OBJECTIVES

  • To familiarise you with the key concepts underlying Haskell: higher-order functions, pattern matching, “algebraic” data types, lazy evaluation, pure functional programming, type inference.
  • To give you experience of using Haskell in practice, using the online repl.it Haskell environment.
  • To introduce you to more advanced features that will allow you to read and write idiomatic Haskell program code.

 

TARGET AUDIENCE

Experienced programmers who want to gain a hands-on understanding the fundamentals of lazy functional programming in Haskell, and to put into practice writing idiomatic Haskell code using, among others, monoids, monads, functors, and GADTs.

Of the three categories beginners / intermediate users / advanced users we’d say that we’re targetting beginners to Haskell who nevertheless have experience of programming in other languages and language paradigms.

 

PREREQUISITES

We expect that you know how to program, but not in Haskell.

OO Programming with Pony

06 Nov 2019
09:00 - 17:00
Sean T. Allen and Sylvan Clebsch

Let's write a chat system in Pony together. The actor model is a natural fit for network programming, so let's use it along with reference capabilities to write an event-driven chat system. By the time we're done, you'll be able to write message-passing based Pony programs, use reference capabilities for performance and correctness, and produce native binaries with C like performance.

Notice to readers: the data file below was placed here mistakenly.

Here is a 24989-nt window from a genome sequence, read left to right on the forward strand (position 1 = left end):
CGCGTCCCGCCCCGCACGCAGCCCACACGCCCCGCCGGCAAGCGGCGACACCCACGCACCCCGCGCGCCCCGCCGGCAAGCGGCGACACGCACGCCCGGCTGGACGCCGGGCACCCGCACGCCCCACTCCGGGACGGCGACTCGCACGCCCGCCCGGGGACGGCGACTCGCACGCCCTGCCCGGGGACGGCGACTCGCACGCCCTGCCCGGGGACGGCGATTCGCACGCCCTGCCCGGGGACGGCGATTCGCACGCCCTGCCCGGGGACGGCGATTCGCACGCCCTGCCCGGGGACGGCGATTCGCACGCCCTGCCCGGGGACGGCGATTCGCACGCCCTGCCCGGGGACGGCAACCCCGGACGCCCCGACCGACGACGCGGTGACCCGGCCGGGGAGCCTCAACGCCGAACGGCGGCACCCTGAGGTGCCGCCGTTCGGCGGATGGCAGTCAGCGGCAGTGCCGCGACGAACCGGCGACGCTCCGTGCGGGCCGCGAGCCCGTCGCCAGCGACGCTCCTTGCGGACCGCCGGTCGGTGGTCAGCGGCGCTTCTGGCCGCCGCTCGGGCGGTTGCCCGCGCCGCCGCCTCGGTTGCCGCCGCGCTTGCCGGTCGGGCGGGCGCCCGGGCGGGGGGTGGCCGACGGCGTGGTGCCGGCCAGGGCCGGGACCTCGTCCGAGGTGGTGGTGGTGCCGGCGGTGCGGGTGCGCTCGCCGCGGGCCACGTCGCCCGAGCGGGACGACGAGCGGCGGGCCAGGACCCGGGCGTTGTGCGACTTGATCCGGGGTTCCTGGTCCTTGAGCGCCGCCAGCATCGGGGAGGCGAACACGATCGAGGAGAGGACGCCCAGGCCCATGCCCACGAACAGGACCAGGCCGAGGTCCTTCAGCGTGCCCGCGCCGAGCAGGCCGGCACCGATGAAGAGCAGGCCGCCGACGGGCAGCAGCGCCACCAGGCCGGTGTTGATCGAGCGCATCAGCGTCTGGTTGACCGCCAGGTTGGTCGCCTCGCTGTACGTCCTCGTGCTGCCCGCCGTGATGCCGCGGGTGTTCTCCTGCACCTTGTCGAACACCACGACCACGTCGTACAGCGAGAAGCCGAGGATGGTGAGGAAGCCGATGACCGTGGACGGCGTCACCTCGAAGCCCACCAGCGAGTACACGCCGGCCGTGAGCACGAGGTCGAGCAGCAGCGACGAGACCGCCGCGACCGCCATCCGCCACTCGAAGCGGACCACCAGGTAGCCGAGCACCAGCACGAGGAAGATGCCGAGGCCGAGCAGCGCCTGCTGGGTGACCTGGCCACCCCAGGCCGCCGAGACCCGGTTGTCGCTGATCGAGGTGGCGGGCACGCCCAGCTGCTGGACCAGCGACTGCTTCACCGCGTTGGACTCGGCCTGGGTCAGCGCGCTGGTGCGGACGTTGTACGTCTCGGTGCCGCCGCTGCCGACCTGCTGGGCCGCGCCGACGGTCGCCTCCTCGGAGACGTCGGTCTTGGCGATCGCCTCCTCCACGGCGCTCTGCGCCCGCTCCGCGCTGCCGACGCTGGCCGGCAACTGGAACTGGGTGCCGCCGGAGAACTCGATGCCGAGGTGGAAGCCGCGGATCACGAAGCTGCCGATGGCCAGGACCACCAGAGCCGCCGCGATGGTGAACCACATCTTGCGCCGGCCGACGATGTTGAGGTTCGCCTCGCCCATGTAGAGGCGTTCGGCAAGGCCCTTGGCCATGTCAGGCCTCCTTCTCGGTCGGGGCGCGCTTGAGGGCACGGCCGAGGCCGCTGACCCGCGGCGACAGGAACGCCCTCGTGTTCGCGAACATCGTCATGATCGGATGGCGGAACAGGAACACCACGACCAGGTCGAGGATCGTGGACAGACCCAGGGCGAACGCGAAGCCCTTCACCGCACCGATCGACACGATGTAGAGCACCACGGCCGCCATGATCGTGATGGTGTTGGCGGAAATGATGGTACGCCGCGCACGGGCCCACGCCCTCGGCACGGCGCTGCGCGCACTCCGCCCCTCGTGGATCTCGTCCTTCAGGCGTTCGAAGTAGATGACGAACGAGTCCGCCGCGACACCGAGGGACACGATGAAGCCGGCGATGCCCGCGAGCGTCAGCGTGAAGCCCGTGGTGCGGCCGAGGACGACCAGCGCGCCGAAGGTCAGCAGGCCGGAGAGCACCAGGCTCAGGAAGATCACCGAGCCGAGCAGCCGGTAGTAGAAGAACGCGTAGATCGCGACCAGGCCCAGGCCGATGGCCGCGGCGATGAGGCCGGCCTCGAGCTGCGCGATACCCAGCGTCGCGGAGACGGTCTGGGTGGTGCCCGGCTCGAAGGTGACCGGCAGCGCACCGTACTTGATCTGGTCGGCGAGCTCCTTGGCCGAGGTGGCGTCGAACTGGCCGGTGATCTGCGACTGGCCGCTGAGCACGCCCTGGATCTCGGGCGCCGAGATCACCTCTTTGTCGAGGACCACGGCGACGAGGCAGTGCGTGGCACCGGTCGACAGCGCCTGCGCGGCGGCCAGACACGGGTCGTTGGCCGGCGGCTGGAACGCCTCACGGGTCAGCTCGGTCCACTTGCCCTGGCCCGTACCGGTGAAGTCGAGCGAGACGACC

OBJECTIVES

Write a chat system in Pony. The participants will be able to write event-driven Pony programs that read from and write to network connections, and they will understand the Pony actor system and reference capability system.

 

AUDIENCE

Developers who are interested in getting their feet wet and learning about the Pony programming language in a friendly hands-on environment.

 

Building an Event Sourced System

06 Nov 2019
13:30 - 17:00
Greg Young

In this tutorial we will actually build up a simple Event Sourced service.

 

OBJECTIVES

To gain understanding of how to build up an Event Sourced model. No frameworks will be used.

 

TARGET AUDIENCE

Those interested in how an Event Sourced system works.

 

PREREQUISITES

Proficiency in most likely Java / C# (people tend to work in pairs and these tend to be the most common languages)